Southgate’s system is built around the wing-backs sticking to the touchline, providing width and delivering service to his forwards giving Young, a winger by trade, license to attack.
Young’s 0.14 assists per 90 was tenth among full-backs in the Premier League while he was 15th for expected goals contribution with 0.17.
Tunisia are unlikely to attack England with any great menace, affording Young the chance to get forward.
Nemanja Matic (Serbia) – £5m
Matic is one of Serbia’s most important players and not just because of his position as one the squad’s more experienced individuals.
Much of their success in qualification was determined by maintaining a strong defensive core with Matic anchoring midfield in front of Branislav Ivanovic and the promising Nikola Milenkovic.
In terms of tactics and personality, Matic sets the tone for his nation and coach Mladen Krstajic places considerable responsibility with the 29-year-old.
He’ll be an automatic starter and with Costa Rica to come in their opener Serbia know a win is vital with favourites Brazil also in Group E.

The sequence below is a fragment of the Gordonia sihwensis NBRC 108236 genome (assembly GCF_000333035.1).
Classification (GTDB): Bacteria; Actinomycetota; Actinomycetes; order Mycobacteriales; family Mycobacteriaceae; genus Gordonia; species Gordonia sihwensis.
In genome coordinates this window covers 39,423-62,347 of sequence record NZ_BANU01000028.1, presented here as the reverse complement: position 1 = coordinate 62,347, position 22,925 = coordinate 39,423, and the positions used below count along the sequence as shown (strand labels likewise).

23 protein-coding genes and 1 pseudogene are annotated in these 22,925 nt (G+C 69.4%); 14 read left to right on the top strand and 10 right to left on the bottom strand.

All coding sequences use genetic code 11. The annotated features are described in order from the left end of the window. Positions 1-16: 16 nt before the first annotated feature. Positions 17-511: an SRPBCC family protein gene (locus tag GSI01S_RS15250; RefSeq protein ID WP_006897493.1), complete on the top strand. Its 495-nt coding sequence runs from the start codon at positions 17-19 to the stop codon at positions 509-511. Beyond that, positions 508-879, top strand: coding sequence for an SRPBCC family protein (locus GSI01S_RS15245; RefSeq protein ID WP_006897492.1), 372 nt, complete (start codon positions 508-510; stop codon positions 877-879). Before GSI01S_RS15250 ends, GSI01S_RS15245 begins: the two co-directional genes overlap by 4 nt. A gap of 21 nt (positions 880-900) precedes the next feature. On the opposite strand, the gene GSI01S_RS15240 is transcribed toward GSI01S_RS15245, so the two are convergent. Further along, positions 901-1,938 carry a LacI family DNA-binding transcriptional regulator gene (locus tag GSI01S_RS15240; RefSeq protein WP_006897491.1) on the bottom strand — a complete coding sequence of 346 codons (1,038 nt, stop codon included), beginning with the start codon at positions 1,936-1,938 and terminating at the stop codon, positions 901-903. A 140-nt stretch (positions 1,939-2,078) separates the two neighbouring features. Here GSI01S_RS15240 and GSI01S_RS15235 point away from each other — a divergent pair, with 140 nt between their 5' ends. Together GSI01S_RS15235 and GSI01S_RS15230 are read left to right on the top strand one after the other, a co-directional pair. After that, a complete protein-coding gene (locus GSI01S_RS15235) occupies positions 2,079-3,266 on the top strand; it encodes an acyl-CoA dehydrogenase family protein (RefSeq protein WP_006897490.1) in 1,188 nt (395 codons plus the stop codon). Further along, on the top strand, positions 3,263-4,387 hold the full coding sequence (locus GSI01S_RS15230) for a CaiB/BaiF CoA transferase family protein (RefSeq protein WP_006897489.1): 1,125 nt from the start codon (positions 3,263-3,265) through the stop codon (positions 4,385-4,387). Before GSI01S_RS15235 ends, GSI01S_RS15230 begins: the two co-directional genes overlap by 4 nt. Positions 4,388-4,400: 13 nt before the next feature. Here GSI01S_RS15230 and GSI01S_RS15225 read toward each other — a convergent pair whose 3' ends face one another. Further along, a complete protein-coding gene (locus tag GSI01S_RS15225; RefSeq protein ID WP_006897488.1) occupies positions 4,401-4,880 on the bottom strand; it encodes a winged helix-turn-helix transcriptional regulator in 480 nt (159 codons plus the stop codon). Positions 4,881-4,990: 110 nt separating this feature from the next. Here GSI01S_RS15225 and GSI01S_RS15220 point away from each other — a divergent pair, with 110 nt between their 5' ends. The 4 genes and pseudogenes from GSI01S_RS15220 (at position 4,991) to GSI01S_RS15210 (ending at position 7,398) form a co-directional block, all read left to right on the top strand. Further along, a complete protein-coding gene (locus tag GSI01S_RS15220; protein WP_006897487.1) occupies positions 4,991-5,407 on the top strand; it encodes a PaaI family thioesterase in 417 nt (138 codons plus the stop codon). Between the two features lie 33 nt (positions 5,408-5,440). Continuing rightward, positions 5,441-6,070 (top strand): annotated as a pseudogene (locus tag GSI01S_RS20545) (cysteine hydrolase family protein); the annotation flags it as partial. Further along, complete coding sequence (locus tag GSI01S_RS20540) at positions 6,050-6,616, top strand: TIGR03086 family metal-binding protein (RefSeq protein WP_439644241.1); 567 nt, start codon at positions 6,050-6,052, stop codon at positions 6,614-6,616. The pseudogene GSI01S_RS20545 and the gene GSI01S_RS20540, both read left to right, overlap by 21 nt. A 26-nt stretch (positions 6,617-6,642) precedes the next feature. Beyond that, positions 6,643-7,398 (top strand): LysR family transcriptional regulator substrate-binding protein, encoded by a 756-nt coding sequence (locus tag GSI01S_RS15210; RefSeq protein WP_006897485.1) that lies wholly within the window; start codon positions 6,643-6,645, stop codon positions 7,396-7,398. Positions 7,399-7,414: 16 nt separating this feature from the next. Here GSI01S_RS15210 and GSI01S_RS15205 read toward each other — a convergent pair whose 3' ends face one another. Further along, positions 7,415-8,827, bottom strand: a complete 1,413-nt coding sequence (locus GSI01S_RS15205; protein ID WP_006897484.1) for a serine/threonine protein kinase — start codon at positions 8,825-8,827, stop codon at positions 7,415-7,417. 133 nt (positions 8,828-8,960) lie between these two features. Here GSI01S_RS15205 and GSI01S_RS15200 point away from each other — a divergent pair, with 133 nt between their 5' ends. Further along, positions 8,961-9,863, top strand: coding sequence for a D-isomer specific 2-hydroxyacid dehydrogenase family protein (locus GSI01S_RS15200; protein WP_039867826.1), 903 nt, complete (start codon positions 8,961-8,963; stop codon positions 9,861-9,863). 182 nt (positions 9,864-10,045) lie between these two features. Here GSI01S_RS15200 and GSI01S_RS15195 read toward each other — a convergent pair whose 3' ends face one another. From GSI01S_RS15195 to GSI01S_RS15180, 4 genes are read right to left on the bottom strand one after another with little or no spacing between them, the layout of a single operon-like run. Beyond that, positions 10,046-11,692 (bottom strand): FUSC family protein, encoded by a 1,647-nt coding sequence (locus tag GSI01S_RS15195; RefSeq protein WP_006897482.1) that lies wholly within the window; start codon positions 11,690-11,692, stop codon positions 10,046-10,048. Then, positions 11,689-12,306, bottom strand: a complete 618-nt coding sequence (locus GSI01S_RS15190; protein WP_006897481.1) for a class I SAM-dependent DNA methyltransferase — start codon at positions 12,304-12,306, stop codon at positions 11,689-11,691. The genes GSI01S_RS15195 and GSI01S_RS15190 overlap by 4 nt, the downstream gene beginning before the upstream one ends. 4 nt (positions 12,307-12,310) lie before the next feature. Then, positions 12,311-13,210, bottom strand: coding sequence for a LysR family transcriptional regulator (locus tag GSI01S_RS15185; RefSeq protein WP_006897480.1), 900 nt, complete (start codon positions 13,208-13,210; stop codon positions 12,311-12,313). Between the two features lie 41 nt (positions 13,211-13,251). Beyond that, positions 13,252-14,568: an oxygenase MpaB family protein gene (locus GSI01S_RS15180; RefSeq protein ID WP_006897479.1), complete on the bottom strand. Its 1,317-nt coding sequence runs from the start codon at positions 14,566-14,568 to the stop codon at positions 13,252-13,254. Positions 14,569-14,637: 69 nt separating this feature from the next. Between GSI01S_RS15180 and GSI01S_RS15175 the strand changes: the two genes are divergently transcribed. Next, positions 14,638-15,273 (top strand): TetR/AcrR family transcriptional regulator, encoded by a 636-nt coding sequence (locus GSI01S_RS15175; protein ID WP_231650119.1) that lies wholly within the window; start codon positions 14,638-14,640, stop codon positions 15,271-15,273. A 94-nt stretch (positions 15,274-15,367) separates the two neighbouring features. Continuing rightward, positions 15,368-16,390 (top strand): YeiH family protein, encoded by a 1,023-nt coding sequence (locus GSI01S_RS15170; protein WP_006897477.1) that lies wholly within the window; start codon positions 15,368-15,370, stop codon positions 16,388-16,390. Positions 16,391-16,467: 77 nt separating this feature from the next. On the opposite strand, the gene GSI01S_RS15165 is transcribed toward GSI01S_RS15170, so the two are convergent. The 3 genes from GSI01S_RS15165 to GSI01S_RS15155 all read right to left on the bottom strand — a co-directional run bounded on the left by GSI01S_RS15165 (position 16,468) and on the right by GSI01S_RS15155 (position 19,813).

Marouane Fellaini (Belgium) – £6.5m
His days as a Red Devil may be coming to an end but that doesn’t mean you can’t still appreciate Fellaini for all his distinctive talents.
In what should be a very good Belgium team, reported Arsenal transfer target Fellaini serves a vital purpose as the defensive midfield shield and is a major reason why Roberto Martinez took the bold step of leaving out Radja Nainggolan.
Fellaini’s potency in the opposition penalty area can also be unlocked by Kevin De Bruyne who led World Cup qualifying for set-piece key passes per 90 with 2.3. Against minnows Panama the Red Devils will be looking to boost their goal difference.